Smiley: Land of arpents

Malcolm Wright tells of his encounter with south Louisiana’s unique culture:

“Back before interstate highways, when I was about 18, my sister (13 years older) and I were driving from Welsh to New Orleans via U.S. 90 when we got lost somewhere near New Iberia.

“We stopped at a farmhouse, where an old Frenchman was sitting on the porch, and asked for directions.

“He came down off the porch and talked directly to my sister through the open car window.

“He said, ‘Mais chere, you go down dis road for two arpent and turn to the front.’

“My sister thanked the old man, rolled up her window and signaled me to drive on.

“When we were again in motion, I looked at her and asked, ‘Where in the world are we going?’

“She grinned at me and said, ‘It’s obvious. Go on down this road about half a mile and at the next intersection you turn toward the bayou.’

“The explanation? Although the arpent is a square measure of land of about one acre, the old Cajuns often used their own visualization of an arpent as a straight line measurement of distance.

“And the ‘front’ of any property was always on the banks of any navigable stream originally used for transportation.”

New meanings

Dr. George S. Bourgeois, of Opelousas, says he’s been compiling “a list of words or phrases that have acquired new, or at least additional, meanings in the technological and sociological advances of our times:

“Click: What you do with a mouse.

“Mouse: What you click with.

“Viral: Something that spreads like wildfire. Perhaps ‘like the flu’ would be more appropriate.

“Dot: Formally also known as a period or a decimal point.

“Under the bus: Not a good place to be, especially if the bus is moving.

“Out of the box: More room than in the box.

“Perfect storm: I have no idea what they mean by this.

“Perhaps your readers can come up with some additional ones.”

Night flight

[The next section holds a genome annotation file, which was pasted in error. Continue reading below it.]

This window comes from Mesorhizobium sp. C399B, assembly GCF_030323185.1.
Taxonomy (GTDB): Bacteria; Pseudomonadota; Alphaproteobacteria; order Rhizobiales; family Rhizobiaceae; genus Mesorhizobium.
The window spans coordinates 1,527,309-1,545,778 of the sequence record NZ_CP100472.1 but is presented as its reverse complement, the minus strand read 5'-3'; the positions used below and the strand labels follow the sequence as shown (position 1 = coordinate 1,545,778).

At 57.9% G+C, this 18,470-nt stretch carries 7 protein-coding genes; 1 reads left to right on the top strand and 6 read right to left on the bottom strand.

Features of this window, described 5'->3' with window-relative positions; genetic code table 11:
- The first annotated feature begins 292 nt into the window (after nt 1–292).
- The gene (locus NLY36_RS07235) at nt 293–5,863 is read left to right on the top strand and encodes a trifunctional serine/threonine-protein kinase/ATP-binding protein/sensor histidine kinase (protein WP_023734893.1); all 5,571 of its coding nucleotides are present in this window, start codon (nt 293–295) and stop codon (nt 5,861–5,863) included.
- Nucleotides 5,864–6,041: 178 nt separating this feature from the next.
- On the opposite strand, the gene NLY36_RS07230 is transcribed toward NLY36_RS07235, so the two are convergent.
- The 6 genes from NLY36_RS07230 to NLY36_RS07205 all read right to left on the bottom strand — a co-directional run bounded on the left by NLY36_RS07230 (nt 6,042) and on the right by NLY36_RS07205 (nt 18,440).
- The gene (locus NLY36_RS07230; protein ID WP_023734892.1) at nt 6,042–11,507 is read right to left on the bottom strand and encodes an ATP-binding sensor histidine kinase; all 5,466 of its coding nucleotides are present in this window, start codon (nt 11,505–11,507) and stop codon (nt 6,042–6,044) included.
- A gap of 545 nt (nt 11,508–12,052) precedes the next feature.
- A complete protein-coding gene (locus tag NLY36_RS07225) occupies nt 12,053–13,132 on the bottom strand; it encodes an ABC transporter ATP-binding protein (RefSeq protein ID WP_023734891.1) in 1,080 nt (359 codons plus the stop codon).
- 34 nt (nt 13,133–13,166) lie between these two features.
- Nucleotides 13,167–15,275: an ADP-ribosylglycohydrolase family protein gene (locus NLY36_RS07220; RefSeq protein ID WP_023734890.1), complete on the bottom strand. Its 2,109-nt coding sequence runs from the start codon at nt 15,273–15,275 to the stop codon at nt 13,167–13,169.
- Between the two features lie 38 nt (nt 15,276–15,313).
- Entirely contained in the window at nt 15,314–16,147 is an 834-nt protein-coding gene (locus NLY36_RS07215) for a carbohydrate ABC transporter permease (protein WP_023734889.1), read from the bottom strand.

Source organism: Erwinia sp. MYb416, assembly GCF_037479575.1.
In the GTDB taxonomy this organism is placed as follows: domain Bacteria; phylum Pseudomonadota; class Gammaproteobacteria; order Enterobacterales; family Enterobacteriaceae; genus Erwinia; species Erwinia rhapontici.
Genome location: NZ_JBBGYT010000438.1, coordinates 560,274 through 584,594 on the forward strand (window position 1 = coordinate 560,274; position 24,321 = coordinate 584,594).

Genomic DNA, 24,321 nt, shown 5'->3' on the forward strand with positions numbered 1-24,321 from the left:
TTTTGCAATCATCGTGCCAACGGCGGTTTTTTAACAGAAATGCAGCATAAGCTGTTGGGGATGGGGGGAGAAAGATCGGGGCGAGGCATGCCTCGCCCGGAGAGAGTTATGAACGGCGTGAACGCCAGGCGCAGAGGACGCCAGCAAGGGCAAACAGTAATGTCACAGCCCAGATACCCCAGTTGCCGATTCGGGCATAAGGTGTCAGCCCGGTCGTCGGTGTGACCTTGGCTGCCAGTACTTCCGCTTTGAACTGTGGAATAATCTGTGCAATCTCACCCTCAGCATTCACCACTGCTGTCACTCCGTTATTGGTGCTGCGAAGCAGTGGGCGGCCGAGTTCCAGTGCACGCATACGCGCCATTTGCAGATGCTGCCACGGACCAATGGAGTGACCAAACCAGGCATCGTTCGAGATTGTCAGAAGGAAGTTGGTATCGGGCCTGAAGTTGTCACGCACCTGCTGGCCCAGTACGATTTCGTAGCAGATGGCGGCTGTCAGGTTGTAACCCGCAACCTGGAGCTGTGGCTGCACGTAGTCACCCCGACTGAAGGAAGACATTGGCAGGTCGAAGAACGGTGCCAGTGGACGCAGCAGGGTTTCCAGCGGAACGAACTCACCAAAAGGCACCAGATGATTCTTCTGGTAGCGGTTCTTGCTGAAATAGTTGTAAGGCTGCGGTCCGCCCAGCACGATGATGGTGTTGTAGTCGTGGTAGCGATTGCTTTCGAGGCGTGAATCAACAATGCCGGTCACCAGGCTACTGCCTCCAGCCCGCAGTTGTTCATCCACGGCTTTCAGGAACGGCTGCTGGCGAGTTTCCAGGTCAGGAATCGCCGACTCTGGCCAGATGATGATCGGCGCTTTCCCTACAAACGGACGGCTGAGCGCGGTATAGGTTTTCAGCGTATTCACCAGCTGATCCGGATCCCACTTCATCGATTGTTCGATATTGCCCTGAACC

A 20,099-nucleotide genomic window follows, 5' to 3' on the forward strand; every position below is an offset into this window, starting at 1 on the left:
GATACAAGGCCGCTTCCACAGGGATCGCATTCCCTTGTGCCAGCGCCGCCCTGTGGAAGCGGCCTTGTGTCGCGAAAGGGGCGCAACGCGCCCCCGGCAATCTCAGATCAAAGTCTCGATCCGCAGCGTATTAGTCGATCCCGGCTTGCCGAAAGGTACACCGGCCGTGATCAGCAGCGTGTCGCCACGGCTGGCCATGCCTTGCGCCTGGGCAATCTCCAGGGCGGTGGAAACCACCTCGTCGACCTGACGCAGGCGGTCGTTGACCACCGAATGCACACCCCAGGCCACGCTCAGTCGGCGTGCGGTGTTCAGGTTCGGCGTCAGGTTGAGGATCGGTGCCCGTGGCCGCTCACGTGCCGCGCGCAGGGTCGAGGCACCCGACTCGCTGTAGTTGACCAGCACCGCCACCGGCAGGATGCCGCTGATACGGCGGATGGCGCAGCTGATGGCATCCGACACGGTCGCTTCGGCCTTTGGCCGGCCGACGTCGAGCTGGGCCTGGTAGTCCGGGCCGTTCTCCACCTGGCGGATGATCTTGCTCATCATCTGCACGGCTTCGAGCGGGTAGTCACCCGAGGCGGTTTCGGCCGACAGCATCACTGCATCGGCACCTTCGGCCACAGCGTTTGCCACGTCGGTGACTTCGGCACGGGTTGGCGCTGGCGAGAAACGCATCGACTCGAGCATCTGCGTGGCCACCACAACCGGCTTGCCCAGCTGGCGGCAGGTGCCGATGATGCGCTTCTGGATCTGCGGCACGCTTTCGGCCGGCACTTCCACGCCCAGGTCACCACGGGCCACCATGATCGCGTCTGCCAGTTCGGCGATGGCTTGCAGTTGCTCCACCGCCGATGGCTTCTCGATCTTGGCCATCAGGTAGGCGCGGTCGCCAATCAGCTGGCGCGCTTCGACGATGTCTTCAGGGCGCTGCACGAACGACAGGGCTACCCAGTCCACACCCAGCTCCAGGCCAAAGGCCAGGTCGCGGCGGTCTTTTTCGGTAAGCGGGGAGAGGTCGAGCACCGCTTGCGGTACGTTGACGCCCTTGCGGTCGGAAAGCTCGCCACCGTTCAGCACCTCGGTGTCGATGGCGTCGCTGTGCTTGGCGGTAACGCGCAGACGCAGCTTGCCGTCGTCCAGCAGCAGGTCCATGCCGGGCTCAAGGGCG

Gene Capeheart, commenting on a column item, says driving while reading a newspaper is alarming, but how about reading a paper while FLYING?

“Stationed in Germany in the ’60s, one morning I was ordered to take off to photograph some ships in the Mediterranean.

“After 12 hours, 3 mid-air refuelings, and landing in heavy weather in southern Spain, the aircraft had failed systems requiring several days of repair.

“I and my copilot were ordered back to Germany, and had to catch a civilian C-46 in the wee hours to Madrid to board a military flight there.

“At around 2 a.m. the stewardess told us ‘The Capitain requests your presence up front.’

“Opening the door to the cockpit, we were bathed in a sea of red night lights and the ‘Capitain’ was laid back with a newspaper spread out in front of him.

“The poor copilot was focused on his job, with his head almost touching the console, attempting to read the instrumentation.

“The ‘Capitain’ folded his paper, turned to us and said ‘Señors, welcome! Come in.’

“We enjoyed trading ‘war stories’ for the remainder of the flight until he felt obliged to take over for landing.”

Phone fun

Buddy Holden says, “Regarding Carl Causey’s story about calling your party line neighbor, that sequence of numbers was 1191 — and then hang up.

“When our family moved to Baton Rouge in 1937, our phone number was 3121, and the State-Times’ number was 6121.

“Needless to say, we answered lots of wrong numbers.

“Small city then — with population of 30,000.”

Worthy causes

Relay for Life, an American Cancer Society fundraiser, will be held from 5 p.m. Saturday to 5 a.m. Sunday at NRG Community Field on Mill Street in New Roads.

Contact Gwen Davis at (225) 268-1170 or

Special People Dept.

Louis and Anita Bonfanti celebrate 63 years of marriage Monday.

By degrees

Betty Abadie says our seminar on traffic circles or roundabouts reminds her of her days in Boston, where they’re called rotaries:

“A friend in college, who was a whiz at math, would tell a first date to ‘go to the rotary and take a right at 120 degrees, and that’s my street.’

“That way she could tell right away if he shared her love of math.”

Birds, bees, etc.

Shirley Fleniken came across this story and liked it:

“On the way back from a Cub Scout meeting, my grandson innocently said to my son, ‘Dad, I know babies come from mommies’ tummies, but how do they get there in the first place?’

“After my son hemmed and hawed a while, my grandson finally spoke up in disgust:

“‘You don’t have to make up something, Dad. It’s OK if you don’t know the answer.’”

Write Smiley at He can also be reached by fax at (225) 388-0351 or mail at P.O. Box 588, Baton Rouge, LA 70821.